Checkpoint – 2018 Security Report

Checkpoint – 2018 Security Report

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Security Report 2018

2017 was a pivotal year that surprised many in the IT security industry. From the resurgence of destructive ransomware, IoT botnets, data breaches and mobile malware to sophisticated multi-vector technologies, it is clear we are witnessing an inflection point and a transition to the fifth generation of cyber attacks.

As the cyber landscape evolves, the World Economic Forum recently placed cyber attacks as one of the top three global risks for 2018. Indeed, we are now seeing threat actors effectively weaponizing ransomware as a
way to cripple large institutions, affecting the health and lives of nation-states’ populations, as well as causing pain to many businesses’ bottom lines.

Data breaches took center stage in the past year, with some shocking revelations about major customer data compromises. Furthermore, the size and frequency of such attacks, from Uber to Equifax, shows no sign of slowing.

Security gaps in mobile features such as Bluetooth, as well as mobile app stores, have also meant that many malware variants continue to roam freely. In fact, millions of mobile devices worldwide have been infected by
malicious apps generating high revenues for those who manage to infiltrate such app stores.

In addition, the increasing popularity and meteoric rise in value of crypto-currencies took the world by storm and led to a significant increase in the distribution of cryptominers, which quickly became a favorite monetizing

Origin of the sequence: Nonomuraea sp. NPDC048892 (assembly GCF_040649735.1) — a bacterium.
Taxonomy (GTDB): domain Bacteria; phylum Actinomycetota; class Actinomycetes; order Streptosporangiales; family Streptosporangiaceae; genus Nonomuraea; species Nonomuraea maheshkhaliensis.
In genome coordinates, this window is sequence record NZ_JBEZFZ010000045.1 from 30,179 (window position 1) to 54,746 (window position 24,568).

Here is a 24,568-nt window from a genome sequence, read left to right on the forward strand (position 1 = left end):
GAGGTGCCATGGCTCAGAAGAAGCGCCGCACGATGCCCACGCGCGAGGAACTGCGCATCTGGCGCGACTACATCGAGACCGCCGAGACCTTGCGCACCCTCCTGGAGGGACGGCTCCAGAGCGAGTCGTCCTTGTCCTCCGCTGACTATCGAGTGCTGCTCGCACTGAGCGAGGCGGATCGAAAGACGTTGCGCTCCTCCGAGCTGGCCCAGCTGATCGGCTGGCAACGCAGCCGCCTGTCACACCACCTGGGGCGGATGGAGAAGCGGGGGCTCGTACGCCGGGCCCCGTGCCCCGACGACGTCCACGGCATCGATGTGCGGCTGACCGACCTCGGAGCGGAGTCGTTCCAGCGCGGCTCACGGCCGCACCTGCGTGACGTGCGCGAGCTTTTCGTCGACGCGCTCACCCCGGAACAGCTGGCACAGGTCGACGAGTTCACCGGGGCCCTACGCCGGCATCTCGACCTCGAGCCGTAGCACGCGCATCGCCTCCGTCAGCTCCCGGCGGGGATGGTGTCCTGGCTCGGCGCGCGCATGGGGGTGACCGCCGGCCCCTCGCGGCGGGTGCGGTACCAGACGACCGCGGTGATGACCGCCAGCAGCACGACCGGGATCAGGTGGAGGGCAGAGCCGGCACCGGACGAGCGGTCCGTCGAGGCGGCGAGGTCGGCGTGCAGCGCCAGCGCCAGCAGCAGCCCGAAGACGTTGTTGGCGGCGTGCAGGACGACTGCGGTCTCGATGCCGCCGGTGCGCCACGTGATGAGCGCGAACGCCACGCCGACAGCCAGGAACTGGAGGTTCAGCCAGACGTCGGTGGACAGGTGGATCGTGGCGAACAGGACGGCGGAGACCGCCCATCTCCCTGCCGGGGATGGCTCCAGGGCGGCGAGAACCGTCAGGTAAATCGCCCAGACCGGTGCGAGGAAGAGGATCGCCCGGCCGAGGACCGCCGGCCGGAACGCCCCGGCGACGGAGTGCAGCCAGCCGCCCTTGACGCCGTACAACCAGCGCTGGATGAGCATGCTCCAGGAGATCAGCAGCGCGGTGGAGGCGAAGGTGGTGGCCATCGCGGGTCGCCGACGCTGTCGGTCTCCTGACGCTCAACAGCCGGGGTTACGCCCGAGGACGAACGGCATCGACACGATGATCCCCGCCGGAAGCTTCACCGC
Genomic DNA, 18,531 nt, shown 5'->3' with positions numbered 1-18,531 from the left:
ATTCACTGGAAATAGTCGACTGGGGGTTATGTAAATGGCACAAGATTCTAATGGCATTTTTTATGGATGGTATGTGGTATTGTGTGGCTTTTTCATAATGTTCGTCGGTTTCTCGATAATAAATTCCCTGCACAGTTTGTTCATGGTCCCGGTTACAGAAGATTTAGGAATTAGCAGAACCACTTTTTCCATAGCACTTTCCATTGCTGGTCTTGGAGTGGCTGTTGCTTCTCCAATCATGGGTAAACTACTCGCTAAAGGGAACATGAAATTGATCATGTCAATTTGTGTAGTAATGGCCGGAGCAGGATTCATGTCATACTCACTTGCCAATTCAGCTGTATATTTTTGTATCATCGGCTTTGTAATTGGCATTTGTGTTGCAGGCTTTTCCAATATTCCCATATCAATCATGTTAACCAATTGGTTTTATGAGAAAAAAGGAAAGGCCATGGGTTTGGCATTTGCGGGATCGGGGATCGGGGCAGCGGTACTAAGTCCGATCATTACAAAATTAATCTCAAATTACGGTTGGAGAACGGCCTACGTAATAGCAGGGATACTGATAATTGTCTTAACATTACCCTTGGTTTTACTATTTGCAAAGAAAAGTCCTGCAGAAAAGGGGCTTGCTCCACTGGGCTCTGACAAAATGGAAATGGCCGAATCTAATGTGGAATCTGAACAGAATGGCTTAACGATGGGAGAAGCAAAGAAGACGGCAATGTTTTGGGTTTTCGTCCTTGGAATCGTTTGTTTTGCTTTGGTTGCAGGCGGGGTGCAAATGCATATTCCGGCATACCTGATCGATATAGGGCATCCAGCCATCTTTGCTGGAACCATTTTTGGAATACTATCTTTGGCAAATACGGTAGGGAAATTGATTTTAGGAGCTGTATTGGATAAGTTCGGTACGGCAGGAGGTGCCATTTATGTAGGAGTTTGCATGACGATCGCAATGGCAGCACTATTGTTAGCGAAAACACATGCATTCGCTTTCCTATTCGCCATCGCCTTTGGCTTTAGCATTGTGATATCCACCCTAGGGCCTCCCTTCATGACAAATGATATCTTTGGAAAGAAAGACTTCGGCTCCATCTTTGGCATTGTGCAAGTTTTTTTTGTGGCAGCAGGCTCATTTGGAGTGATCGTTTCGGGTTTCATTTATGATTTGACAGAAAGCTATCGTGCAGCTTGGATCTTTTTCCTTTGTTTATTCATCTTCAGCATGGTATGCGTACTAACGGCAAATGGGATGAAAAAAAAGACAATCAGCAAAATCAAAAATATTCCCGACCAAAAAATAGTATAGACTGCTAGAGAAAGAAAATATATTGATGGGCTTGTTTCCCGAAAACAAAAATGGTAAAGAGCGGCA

attack vector.

And finally, the leak of alleged CIA cyber tools by hacktivist groups was seen to cast a long shadow over the global information security ecosystem as a whole. From alleged election hacking to critical infrastructure sabotage, more evidence came to light of nation-state-backed technologies being behind some of the largest global cyber attacks.

In this report, we will take a look back over the past year and try to make sense of it. In turn we will realize how the threat landscape, by entering the fifth generation of cyber security, now spans across countries and
industries along multiple vectors of network, cloud and mobile and uses state-sponsored technologies to do so. By reviewing recent attacks we can understand, however, how 97% of organizations are not prepared for the fifth generation of cyber attacks. We will then be able to take a closer look at what 2018 may have in store and, most importantly, how best to prepare for it.

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Reporte de seguridad Checkpoint